One of the unintended consequences of doing street fairs and craft showcases is that you realize how specific your audience is. Thousands of people pour through your booth. Some folks stop, pick up a pot or two, tell you they like your work and then move on, others never make it across the threshold. This can be a bit demoralizing.
We all want to be liked and as an artisan I try to make work that I think most people will find appealing, but what you start to realize is that your work is NOT for most people. It's for a specific audience that appreciates your vision and aesthetic. The more I've realized this, the more I've begun to market my work to that particular audience. Let's face it, I'm not Fiesta Ware or Wedgewood, nor do I want to be. I'm not knocking either company, they make beautiful mass-produced table ware, but I'm not interested in working at that scale.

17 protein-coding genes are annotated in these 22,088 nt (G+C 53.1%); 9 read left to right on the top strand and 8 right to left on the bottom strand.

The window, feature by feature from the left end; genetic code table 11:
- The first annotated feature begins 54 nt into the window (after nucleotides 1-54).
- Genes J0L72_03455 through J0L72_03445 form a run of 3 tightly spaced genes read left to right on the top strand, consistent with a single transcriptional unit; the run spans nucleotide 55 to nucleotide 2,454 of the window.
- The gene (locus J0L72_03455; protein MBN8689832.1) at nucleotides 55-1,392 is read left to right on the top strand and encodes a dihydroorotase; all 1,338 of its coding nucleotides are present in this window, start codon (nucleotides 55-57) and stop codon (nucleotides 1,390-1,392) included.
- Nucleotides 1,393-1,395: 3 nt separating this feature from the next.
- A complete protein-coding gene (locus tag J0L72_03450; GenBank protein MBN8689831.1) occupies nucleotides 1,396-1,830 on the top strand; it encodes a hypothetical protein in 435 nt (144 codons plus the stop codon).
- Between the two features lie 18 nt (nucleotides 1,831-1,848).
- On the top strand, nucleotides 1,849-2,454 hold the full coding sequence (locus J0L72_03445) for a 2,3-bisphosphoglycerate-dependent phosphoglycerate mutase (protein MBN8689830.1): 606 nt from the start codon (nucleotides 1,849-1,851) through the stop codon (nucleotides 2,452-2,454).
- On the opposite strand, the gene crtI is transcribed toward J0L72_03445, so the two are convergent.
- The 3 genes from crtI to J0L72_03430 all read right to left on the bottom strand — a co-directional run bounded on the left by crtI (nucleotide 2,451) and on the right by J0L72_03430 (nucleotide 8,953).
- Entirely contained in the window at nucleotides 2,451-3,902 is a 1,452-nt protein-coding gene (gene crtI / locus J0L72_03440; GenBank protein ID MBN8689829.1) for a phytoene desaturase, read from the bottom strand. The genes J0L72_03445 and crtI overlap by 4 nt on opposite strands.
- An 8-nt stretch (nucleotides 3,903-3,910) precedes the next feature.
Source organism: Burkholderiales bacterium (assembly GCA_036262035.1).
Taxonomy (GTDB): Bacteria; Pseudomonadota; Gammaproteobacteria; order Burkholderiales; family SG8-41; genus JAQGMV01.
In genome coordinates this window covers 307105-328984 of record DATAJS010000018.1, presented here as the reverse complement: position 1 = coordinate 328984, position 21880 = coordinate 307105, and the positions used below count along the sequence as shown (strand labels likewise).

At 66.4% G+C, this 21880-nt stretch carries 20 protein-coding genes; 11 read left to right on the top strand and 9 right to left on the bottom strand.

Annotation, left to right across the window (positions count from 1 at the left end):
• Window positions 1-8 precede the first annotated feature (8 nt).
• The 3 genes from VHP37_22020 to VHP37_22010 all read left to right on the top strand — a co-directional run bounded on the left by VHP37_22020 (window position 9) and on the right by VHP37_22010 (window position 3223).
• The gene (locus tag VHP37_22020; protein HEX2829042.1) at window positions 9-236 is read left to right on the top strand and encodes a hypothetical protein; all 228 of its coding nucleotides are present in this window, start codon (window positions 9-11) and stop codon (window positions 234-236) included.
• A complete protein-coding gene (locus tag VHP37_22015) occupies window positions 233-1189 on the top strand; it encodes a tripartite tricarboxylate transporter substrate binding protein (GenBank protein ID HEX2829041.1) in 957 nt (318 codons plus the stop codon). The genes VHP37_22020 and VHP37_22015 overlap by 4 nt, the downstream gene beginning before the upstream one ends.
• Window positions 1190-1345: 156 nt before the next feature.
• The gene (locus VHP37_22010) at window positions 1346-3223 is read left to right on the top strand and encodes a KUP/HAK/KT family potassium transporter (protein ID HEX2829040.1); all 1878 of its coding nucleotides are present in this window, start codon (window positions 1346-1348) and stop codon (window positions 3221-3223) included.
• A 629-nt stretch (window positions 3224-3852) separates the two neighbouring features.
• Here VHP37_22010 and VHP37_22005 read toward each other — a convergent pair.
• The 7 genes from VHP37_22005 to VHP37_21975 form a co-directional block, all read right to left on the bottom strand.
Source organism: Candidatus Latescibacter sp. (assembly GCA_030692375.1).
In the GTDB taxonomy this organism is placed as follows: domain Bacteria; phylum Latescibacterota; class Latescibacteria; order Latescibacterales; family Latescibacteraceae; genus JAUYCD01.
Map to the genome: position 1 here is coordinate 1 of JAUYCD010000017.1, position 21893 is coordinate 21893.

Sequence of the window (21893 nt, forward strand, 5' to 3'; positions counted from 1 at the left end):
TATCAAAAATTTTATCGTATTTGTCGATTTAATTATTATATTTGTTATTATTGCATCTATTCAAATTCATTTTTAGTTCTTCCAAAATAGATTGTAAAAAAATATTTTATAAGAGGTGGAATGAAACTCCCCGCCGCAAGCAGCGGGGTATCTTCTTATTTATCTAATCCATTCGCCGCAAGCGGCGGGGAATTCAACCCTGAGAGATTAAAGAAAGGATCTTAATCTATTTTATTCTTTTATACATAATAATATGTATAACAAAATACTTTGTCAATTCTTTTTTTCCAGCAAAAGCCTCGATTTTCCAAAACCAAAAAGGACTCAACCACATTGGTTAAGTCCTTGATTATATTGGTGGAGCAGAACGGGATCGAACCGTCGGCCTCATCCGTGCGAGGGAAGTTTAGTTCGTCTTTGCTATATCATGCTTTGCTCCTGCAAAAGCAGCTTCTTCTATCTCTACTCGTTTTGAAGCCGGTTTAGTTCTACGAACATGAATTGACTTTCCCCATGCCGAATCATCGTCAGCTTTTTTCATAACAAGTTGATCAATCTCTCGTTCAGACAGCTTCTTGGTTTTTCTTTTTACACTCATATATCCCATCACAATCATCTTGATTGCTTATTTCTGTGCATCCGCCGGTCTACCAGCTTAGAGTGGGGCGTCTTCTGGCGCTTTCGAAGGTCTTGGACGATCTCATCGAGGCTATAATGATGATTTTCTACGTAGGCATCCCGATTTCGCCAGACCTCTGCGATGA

The pots I make have the artisan's hand in them. My work is about clean, dynamic forms with minimal decoration, they look their best when being used, not sitting on a mantle. Many of my friends and customers will tell me that it's not until they use the piece that they truly begin to understand its beauty. That is as it should be. I believe great pots, not unlike great people find their beauty in purpose.